Patients with ESRD are at high-risk of developing Staph aureus bacteremias partly because they are immune-compromised due to their debilitating underlying disease and also because the need for access to the vascular system for dialysis puts them at increased risk of infection. This patient population is projected to continue to grow due to the increasing number of patients suffering from the complications of diabetes, which can often result in the loss of kidney function.
Nabi Biopharmaceuticals is planning to initiate a confirmatory Phase III clinical trial with StaphVAX in the United States in approximately 3,000 ESRD patients during the fourth quarter of 2003. The primary endpoint of the trial will be the incidence of bacteremia caused by types 5 and 8 Staph aureus through 8 months post-vaccination. This endpoint correlates with the peak efficacy point in the first StaphVAX Phase III trial, which was published in the Feb. 14, 2002 issue of The New England Journal of Medicine. In an attempt to sustain efficacy beyond 8 months in these patients at chronic risk for Staph aureus infections, the confirmatory Phase III trial will also include a booster vaccination at 8 months. The vaccine's ability to generate antibodies, efficacy and safety will continue to be followed for up to six months following the booster dose. Secondary endpoints for this trial will also include the cost of Staph aureus bacteremia infections that occur during the study.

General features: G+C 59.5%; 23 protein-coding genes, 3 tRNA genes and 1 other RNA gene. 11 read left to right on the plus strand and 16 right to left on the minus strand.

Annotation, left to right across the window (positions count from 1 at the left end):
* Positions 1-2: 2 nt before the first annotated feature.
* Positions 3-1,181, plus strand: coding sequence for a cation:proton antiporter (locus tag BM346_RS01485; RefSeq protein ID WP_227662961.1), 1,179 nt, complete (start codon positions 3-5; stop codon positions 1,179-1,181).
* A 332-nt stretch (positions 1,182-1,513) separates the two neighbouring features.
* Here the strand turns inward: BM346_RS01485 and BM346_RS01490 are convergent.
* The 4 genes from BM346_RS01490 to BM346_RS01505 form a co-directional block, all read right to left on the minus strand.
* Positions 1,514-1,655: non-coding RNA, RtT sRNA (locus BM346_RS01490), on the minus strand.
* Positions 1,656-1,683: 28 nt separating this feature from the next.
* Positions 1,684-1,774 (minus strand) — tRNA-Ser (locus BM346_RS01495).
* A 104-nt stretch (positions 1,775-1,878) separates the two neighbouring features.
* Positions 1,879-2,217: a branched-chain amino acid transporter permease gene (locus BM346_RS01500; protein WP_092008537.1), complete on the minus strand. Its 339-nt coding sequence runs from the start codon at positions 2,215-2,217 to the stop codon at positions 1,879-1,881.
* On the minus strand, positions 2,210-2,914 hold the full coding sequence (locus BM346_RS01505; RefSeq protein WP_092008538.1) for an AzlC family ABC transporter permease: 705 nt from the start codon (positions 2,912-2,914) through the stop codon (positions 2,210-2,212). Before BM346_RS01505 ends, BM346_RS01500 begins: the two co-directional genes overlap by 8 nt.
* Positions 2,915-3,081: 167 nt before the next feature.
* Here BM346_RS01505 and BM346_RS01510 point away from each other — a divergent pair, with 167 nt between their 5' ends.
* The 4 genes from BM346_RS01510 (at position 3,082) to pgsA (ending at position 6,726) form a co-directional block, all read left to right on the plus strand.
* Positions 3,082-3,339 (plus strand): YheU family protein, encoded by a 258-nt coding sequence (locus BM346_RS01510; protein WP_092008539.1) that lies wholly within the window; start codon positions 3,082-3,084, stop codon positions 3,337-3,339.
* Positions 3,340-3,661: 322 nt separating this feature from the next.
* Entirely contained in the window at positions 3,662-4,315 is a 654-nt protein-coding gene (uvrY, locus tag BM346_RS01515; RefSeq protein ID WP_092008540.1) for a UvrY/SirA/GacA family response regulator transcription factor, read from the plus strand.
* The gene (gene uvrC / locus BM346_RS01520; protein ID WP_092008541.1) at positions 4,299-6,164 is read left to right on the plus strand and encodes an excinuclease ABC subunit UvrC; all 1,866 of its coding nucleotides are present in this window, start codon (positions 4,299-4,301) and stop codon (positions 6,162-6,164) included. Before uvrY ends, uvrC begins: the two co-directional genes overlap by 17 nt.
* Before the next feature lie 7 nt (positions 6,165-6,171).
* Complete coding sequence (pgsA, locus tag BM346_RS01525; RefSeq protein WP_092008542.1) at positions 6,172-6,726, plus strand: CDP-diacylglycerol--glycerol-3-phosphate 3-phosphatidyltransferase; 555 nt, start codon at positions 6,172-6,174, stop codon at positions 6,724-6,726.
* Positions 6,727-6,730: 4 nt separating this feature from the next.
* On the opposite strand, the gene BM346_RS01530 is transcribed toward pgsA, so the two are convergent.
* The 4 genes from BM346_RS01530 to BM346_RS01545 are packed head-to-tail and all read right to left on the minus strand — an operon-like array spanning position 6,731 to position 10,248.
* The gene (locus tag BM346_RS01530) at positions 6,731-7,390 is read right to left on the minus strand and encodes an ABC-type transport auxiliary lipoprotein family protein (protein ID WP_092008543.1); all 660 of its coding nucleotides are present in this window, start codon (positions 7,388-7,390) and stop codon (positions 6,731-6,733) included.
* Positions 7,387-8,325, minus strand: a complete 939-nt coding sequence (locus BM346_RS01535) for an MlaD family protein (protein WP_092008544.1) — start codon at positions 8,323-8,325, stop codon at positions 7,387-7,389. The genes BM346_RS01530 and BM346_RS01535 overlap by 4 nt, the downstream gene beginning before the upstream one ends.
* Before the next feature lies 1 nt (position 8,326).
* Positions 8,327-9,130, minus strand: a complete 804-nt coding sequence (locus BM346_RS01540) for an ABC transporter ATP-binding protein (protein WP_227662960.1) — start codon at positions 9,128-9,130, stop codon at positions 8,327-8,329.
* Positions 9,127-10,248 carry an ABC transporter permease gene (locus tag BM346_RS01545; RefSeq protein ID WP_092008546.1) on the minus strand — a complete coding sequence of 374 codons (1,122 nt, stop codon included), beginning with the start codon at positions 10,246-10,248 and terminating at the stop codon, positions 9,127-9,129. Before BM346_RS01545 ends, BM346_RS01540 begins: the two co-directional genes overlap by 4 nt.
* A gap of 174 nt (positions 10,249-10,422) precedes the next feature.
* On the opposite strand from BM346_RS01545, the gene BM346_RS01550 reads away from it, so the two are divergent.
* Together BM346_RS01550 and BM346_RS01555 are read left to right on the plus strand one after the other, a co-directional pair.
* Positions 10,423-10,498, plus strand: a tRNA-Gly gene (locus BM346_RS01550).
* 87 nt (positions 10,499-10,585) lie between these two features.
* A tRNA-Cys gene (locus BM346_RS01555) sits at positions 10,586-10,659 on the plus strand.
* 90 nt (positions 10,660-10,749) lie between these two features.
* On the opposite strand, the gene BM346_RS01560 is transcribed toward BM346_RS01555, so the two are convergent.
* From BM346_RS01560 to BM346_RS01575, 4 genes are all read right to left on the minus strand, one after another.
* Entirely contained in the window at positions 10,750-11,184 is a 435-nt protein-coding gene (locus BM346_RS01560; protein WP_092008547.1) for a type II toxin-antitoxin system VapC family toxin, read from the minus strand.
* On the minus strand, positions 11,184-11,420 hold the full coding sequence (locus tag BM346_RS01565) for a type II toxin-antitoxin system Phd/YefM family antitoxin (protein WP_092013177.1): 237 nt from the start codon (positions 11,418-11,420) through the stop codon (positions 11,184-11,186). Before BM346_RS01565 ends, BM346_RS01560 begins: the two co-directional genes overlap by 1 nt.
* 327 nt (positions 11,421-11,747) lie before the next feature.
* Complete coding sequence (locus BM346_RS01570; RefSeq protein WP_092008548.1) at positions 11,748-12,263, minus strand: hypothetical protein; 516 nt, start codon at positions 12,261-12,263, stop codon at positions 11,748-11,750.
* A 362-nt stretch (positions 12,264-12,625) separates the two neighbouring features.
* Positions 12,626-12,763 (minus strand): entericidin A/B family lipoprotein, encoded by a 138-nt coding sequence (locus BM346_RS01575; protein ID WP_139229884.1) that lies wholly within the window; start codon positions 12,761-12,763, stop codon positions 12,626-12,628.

Staph aureus is the most common cause of serious hospital-acquired infections, including bloodstream infections. Community-acquired staph infections are also of growing concern as they continue to increase in prevalence. Hospitals and other healthcare settings worldwide face unprecedented crises from the rapid emergence and dissemination of antibiotic- resistant bacteria, according to the National Institutes of Health and the Centers for Disease Control and Prevention (CDC). Strains of drug-resistant staph are found in most hospitals, often leaving vancomycin as the antibiotic of last resort for treating patients with these infections. With vancomycin-resistant strains of Staph aureus now appearing globally, many experts believe that a vaccine to prevent these infections may offer the best long-term solution.
According to the CDC, more than 2 million patients in the U.S. each year contract an infection as a result of exposure while receiving healthcare in a hospital. Staph aureus is among the most common causes of these hospital-acquired infections and is reportedly associated with a death rate of 10 percent to 30 percent because of its capacity to cause serious complications and its resistance to many different antibiotics. Staph aureus can spread from the blood (bacteremia), to the bones (osteomyelitis), or the inner lining of the heart and its valves (endocarditis), or cause abscesses in internal organs such as the lungs, liver and kidneys. People most at risk for these infections are surgical patients, trauma or burn victims, newborns whose immune systems are not yet developed, and patients with chronic illnesses such as diabetes, cancer, or lung or kidney diseases. People whose immune systems are suppressed due to disease, chemotherapy, or radiation therapy are generally more susceptible to these bacterial infections. ESRD patients on hemodialysis represent a particular high-risk group due to a combination of their compromised immune system and the need for repeated access to their blood system several times a week.
Source: Nabi Biopharmaceuticals